When Atrion Networking Corp. first opened its doors in 1987, the IT services company routinely included clauses in its customer contracts that discourage them from hiring away its engineers. Often, there was a financial penalty when it happened.
But the company's philosophy about this has changed dramatically over time because it can send the wrong signals to both customers and IT engineering staff, said Tim Hebert, CEO of the Warwick, R.I.-based company.
Your company culture is probably what attracted the majority of people to work for you in the first place, so you should make sure you continually steep them in it.
president and CEO of HillSouth Inc.
"We realized it could be bad for relations and that we have to focus more on making sure employees didn't want to leave in the first place," he said.
This dilemma is faced by many VARs, managed service providers (MSP) and services firms that place engineers on-site at a customer for extended periods of time.
Having a person embedded within an account can be incredibly useful for helping identify future project needs or business practice opportunities. But when an engineer or technician spends more time with a customer's team rather than his or her actual employer, it's easy for the lines of loyalty to blur.
So how are technology solution providers coping with this challenge? While there is no right recipe, here are some strategies for staff retention being used to good effect.
Create reasons to reconnect
While it may be tempting and good for the bottom line to make sure a service technician's time
is almost fully booked, it's beneficial to pull them into meetings back at home base, Hebert
Atrion Networking actually has a person dedicated to maintaining an ongoing connection with services personnel attached to long-term engagements in order to keep the human connection. At least once every six weeks, they are involved in either training or strategy sessions at the headquarters office.
While this was initially a culture shock -- some employees were leery of being pulled out of the field -- this initiative not only offers them a better sense of career development, it also helps reduce tensions if there is a situation where someone wants to leave because Atrion Networking's managers have a better sense of that person's career interests.
The company's voluntary turnover rate (where people leave for other employment opportunities) is 5% to 6%, Hebert said.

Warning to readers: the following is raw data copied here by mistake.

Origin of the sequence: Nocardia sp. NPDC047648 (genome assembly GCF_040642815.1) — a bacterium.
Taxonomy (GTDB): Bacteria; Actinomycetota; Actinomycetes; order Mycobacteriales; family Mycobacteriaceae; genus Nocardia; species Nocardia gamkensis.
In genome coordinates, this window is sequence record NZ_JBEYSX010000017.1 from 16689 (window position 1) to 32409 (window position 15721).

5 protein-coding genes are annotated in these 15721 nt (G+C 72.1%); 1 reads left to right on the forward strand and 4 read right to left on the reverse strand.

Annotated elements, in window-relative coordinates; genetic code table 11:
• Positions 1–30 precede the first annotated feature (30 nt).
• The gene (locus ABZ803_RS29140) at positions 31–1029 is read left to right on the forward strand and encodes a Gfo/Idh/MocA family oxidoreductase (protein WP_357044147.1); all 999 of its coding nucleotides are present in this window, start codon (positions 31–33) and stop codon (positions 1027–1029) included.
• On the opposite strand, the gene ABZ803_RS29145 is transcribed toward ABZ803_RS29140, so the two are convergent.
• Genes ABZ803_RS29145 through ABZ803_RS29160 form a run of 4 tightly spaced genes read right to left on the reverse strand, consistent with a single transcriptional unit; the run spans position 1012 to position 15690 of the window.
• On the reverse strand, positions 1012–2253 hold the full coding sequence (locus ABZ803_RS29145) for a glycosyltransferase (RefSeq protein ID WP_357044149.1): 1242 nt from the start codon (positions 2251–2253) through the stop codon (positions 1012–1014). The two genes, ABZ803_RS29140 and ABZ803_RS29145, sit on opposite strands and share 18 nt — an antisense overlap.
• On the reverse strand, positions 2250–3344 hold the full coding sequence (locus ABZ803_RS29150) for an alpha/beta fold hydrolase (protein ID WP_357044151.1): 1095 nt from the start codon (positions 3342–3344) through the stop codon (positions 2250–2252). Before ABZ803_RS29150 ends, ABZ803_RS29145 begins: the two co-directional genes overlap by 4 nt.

Serve accounts with teams, not individuals
One staff retention strategy used by Heartland Technology Solutions of Joplin, Mo., involves assigning teams to projects, so that more than one person is responsible for keeping an account happy.
This serves several purposes. It can ensure that a client's needs are met promptly, while exposing more than one person to the account's ongoing needs, said Jane Cage, former chief operating officer and now a consultant to Heartland, which was acquired by WesTel Systems in early January.
In addition, it encourages Heartland engineers to align themselves in teams, which forges a tighter connection back to the IT services firm.
"It changes the approach. Very seldom do we send people out always for the same specific work," Cage said. "Especially in SMB accounts, we don't have people at places long enough that they become attached."
Crafting managed services that are delivered remotely, something that most technology solution providers are already doing, can help make this more practical.
Ensure employees have a clear growth path
Although it sounds like common sense, creating a very specific, well-managed career path for IT engineering staff can be beneficial for staff retention, said Robby Hill, president and CEO of HillSouth Inc., a 21-person firm in Florence, S.C.
His company recently adopted a program that gives cash incentives to technicians to increase certification levels. They literally receive a check every time they pass another certification. But to keep the money, the engineers have to stay with the company another six months.
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HillSouth also avoids assigning any of its on-staff engineers to long-term on-site technical support contracts. Instead, it keeps developing a steady stream of candidates that it can refer for these positions, recognizing that many of these assignments can wind up becoming full time, he said.
"The customer is simply using you as a placement service," Hill said. "At the same time, in anything that we do as a solution provider, we don't want our customer to look elsewhere."
HillSouth also actively spends time giving employees a chance to interact outside of work hours, with casino nights and lake weekends. It also encourages ongoing connections with the local IT community through technology user groups, knowing that one day, some of these people may eventually join its staff.
"In my experience, the formal things don't breed loyalty. Your company culture is probably what attracted the majority of people to work for you in the first place, so you should make sure you continually steep them in it," Hill said.
Heather Clancy is an award-winning business journalist in the New York City area with more than 20 years of experience.
This was first published in January 2013